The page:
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“The case of the Bitter Radish~”

  • 9 posts
  • started 3 years ago by joeyng89
  1. hey everyone here! assuming that everyone is a korean food fan I'm wondering if any of u made Mu Saeng Chae (무생채) before?? Its a type of Banchan available in Maangchi's recipes too~ I ate it in Korean Restaurants and fell in love with it..I tried making it myself tonight but it didn't turn out that good..:(
    the ones I had is sweet, spicy and very sour..I love sweet and sour food! but my Mu Saeng Chae turned out to be BITTER!! I have no idea why this happened..I used a Daikon radish.. :( any ideas or solutions to this??

    THANKS IN ADVANCE KIND SOULS OUT THERE!!

  2. Fm my experience, I find that local radish (I live in HK), the long white type is usually YUKKY!!! It takes FOREVER to softe,n if it does, that is! And has a strong raw radish taste, no matter how long u hv cooked it and yes, at times, can hv a slight tinge of bitterness. However, local radish in winter, particularly at this time of the year is very good, minus all the unpleasant stuffs mentioned above. When choosing one, find one that is really HEAVY for its size even though u don't need so much radish since it is quite inexpensive, it really makes all the difference. U can cling wrap whatever u don't need and store in the refrigerator, it keeps well for a couple of days provided u don't wash it. The same goes for radish fm Japan.

    Korean radish is always good, it softens very fast and is never bitter fm my experience. But they are pretty expensive in HK so I only buy them during the other times of the year.

    Good luck!

  3. Oh, also other than weight, look for those that hv split alittle coz this means that it is super filled with a high water content.

  4. I've had a bitter radish too when I made mu saeng chae. I think it was a little dried out, so looking for one with high water content makes sense.

  5. thanks everyone for the advice :) well my Mu Saeng Chae ended up failing! and i think wat @vb38 say is quite true..the radish I have is exactly like you described! it smells and tasted yucky! :( problem is I don't see Korean Radish here..not even in huge marts..i ended up putting massive amounts of vinegar, sugar and also chili flakes to forcefully make if taste better..it turned out to be a pickle..well i still could eat it..but not too much though..ended up cooking it in my noodles and it turns out to be lovely.. :p STRANGEEE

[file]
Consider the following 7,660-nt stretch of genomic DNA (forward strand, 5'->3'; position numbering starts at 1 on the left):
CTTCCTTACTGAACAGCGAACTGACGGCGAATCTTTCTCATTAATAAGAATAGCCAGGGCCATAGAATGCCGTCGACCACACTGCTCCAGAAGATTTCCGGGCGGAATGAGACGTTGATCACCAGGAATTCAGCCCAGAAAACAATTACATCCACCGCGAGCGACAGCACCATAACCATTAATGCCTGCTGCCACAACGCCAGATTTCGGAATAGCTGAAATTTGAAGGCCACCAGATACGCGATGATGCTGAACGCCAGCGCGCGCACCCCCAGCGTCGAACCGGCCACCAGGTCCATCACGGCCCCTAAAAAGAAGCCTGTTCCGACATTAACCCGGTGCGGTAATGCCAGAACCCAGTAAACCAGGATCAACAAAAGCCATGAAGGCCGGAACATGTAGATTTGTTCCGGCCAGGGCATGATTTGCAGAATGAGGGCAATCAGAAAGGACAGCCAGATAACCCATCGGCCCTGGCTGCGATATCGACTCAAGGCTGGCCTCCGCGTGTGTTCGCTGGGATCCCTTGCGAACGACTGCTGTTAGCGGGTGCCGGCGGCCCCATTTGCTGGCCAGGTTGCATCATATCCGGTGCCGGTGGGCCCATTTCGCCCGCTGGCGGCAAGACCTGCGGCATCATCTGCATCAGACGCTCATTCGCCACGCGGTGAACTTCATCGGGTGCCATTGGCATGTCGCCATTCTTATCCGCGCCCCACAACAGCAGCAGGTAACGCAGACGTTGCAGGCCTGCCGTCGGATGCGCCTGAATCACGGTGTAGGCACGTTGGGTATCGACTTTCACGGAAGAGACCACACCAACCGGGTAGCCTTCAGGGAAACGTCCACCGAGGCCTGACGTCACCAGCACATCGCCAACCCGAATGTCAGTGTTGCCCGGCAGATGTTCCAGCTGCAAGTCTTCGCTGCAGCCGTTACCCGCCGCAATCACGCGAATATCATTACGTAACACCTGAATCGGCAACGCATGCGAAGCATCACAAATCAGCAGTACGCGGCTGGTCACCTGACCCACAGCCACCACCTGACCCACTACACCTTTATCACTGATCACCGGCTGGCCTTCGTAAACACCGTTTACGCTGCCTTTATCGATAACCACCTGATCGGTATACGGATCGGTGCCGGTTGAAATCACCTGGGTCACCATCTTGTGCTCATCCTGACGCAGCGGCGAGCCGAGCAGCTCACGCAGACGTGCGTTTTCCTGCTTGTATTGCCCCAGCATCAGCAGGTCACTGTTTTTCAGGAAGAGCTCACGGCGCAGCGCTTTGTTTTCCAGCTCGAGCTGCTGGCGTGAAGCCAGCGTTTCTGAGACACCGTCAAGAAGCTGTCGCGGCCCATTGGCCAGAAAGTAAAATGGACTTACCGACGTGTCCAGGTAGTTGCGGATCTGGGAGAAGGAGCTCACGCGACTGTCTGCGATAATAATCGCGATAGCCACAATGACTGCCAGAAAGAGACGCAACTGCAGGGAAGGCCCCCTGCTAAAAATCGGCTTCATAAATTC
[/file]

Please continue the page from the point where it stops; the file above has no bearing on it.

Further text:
6. @ joeyng89
    ahahahaha.... u simply 'bantai', hah? (sorry, I don't know how to translate this word into English. :(

    p.s.
    I encountered this bitter taste problem too. So, I tried squeezing out the water from the radish stripes rather than cubes. 1st attempt seemed ok. But it lacks that juiciness from the vegetable. Also another bantai case. hehe...

  7. Just blame it on the stupid radish! Don't waste time/effort/money with such inferior product. Totally not worth the heartache!

  8. @vb38
    Your so right!
    I tried experimenting with other types of radishes too. I guess next time I try tasting a small piece of raw radish before proceeding further.

  9. @Tequila hahaha!! *high5* Malaysians!! yaa i simply "bantai" the radish..total heartache..coz when i had them in korean restaurants its totalllyy yums..but when i tried making it..oh God..well ended up becoming some pickled radish~ owhhh...


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